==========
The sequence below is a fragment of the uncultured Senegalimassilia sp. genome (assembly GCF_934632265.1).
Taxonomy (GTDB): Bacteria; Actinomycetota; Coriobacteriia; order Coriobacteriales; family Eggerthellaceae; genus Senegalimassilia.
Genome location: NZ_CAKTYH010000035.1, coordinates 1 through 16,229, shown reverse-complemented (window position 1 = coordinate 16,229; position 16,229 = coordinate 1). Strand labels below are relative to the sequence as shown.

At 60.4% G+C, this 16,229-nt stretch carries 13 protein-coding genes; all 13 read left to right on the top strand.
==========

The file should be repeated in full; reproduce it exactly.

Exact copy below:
The sequence below is a fragment of the uncultured Senegalimassilia sp. genome (assembly GCF_934632265.1).
Taxonomy (GTDB): Bacteria; Actinomycetota; Coriobacteriia; order Coriobacteriales; family Eggerthellaceae; genus Senegalimassilia.
Genome location: NZ_CAKTYH010000035.1, coordinates 1 through 16,229, shown reverse-complemented (window position 1 = coordinate 16,229; position 16,229 = coordinate 1). Strand labels below are relative to the sequence as shown.

At 60.4% G+C, this 16,229-nt stretch carries 13 protein-coding genes; all 13 read left to right on the top strand.